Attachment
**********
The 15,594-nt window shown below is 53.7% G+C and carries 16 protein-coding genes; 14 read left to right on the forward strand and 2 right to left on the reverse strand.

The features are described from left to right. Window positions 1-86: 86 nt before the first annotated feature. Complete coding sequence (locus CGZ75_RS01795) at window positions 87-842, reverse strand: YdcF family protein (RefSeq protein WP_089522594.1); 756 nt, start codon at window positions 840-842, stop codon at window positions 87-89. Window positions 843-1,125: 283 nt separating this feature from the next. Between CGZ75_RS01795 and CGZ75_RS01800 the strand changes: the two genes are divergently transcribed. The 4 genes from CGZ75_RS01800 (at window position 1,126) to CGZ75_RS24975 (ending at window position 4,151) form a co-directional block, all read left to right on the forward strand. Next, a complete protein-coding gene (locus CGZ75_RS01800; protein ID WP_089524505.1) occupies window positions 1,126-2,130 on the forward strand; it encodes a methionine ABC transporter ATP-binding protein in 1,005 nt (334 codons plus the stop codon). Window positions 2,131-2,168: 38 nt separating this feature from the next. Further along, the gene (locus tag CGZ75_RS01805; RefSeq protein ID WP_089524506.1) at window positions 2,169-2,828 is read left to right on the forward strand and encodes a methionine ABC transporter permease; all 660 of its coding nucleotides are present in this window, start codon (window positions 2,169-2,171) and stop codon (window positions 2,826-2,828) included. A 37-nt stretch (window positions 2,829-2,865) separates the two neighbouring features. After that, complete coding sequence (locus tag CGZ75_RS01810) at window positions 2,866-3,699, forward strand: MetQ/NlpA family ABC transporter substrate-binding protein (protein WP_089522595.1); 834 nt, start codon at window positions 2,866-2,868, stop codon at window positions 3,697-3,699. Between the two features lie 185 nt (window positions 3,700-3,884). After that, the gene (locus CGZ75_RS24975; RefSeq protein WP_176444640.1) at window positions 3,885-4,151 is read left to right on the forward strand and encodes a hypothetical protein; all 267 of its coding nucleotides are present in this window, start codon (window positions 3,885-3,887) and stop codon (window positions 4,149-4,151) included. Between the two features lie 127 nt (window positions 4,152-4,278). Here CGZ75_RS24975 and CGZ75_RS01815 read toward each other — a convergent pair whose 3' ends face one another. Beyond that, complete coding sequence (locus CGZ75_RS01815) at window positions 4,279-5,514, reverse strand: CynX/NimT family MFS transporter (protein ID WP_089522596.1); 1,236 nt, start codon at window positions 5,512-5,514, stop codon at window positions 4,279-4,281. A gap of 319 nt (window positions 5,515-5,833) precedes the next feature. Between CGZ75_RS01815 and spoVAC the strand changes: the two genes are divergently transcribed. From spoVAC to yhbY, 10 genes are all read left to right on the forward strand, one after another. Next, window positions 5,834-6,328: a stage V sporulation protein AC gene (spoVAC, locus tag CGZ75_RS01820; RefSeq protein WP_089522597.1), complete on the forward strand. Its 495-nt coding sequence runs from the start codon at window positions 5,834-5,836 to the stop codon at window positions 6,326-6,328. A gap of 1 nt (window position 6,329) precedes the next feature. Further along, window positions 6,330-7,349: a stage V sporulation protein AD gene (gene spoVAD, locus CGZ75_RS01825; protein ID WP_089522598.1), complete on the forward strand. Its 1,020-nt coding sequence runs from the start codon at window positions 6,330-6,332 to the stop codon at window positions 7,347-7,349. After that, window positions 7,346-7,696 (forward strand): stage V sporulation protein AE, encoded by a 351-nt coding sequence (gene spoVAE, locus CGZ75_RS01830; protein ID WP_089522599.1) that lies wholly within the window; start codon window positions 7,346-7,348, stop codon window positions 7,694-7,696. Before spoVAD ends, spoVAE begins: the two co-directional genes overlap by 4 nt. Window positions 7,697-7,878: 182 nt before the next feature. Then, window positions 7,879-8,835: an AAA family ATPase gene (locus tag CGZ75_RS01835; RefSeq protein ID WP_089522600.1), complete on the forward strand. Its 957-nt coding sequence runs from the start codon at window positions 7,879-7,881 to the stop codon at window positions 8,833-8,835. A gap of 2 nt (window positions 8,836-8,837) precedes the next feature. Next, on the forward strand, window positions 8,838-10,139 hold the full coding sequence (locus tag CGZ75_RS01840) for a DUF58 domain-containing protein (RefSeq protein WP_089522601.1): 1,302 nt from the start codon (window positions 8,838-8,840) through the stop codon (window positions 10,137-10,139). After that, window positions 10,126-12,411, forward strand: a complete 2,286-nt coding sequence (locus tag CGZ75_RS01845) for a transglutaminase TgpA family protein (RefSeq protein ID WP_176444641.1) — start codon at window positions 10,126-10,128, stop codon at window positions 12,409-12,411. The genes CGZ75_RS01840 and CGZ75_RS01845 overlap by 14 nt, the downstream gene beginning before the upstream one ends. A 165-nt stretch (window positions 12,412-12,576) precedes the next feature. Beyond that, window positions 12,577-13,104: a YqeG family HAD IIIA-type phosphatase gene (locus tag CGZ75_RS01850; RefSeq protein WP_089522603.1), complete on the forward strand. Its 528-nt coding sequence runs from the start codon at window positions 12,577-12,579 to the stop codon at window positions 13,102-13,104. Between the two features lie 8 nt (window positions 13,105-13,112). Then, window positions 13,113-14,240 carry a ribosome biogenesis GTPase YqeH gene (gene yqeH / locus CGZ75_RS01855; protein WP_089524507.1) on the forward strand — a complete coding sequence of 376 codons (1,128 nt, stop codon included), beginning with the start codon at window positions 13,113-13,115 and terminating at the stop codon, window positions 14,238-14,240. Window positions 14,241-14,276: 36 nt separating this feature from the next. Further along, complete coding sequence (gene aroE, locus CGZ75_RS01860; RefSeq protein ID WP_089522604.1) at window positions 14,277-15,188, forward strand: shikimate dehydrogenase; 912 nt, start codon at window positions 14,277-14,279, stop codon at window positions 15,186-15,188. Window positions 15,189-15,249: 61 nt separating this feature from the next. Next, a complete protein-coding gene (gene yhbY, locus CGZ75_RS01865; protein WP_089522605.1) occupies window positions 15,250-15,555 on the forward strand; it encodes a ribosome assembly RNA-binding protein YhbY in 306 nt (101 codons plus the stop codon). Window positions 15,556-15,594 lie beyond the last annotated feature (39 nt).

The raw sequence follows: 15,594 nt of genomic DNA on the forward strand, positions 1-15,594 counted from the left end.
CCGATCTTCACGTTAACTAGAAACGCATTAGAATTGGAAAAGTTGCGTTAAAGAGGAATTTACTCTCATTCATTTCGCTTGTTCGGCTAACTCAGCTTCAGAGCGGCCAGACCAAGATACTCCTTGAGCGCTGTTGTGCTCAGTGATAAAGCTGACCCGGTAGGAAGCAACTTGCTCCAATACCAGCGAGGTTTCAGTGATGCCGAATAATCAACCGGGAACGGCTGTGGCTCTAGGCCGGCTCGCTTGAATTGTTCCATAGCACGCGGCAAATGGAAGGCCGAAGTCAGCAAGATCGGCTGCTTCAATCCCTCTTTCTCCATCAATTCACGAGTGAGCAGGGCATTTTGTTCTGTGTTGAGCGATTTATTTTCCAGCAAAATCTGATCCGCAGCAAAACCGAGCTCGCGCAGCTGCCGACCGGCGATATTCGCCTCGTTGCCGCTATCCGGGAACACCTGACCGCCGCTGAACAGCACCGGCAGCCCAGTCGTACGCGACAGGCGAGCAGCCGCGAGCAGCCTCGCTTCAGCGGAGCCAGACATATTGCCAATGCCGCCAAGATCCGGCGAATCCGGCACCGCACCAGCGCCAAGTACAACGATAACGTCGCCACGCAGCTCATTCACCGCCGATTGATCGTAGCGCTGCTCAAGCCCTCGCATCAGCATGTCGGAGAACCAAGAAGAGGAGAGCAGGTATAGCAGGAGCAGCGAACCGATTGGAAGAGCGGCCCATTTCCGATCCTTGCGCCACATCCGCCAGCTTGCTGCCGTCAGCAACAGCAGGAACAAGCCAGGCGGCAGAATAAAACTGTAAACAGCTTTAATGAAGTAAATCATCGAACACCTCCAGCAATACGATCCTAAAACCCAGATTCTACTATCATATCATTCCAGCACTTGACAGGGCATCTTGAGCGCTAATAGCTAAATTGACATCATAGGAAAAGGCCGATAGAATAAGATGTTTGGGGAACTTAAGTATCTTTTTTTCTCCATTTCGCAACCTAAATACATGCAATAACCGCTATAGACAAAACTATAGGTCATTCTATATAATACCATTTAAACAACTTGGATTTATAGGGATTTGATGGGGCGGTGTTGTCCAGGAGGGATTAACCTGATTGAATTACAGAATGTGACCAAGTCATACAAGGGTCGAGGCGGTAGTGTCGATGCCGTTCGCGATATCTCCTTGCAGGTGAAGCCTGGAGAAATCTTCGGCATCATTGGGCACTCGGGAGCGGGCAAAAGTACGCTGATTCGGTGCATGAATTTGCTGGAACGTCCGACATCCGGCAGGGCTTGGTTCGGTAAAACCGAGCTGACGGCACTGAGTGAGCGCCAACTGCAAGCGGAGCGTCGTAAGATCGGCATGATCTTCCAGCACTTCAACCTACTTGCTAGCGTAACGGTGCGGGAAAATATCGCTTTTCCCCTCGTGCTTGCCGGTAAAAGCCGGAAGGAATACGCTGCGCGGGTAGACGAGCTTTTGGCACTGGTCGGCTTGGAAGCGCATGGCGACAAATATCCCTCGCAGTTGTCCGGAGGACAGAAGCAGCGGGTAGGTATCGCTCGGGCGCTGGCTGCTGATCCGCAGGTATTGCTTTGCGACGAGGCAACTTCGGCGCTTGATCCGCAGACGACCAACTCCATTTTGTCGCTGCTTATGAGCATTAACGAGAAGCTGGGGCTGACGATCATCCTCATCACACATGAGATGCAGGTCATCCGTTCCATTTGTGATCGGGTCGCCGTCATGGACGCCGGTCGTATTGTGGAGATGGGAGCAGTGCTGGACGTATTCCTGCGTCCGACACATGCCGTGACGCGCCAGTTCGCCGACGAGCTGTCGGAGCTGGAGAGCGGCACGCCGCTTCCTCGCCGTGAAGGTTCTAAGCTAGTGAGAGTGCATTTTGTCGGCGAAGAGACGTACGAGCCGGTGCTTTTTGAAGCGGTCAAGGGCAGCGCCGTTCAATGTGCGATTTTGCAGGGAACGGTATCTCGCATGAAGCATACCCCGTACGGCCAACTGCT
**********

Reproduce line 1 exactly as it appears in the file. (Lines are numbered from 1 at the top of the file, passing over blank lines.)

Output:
The 15,594-nt window shown below is 53.7% G+C and carries 16 protein-coding genes; 14 read left to right on the forward strand and 2 right to left on the reverse strand.